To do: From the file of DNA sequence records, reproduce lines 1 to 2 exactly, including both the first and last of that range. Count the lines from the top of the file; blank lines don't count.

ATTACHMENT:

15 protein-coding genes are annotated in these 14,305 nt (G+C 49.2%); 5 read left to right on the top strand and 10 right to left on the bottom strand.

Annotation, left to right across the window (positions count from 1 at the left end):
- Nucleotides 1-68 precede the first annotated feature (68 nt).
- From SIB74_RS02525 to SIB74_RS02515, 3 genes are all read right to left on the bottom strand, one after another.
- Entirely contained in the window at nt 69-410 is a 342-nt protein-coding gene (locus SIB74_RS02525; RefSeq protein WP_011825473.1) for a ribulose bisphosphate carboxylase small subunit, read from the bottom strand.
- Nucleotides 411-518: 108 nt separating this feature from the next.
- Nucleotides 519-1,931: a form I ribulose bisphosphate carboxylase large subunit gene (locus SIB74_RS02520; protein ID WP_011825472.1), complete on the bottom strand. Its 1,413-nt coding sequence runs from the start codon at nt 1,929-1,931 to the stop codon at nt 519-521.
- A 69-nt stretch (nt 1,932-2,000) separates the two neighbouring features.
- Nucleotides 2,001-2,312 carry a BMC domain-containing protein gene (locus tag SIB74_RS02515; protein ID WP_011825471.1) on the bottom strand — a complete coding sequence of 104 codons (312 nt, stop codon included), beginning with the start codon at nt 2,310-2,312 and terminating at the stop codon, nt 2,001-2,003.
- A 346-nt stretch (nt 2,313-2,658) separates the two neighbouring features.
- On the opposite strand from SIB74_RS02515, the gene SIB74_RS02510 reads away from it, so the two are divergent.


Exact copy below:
15 protein-coding genes are annotated in these 14,305 nt (G+C 49.2%); 5 read left to right on the top strand and 10 right to left on the bottom strand.

Annotation, left to right across the window (positions count from 1 at the left end):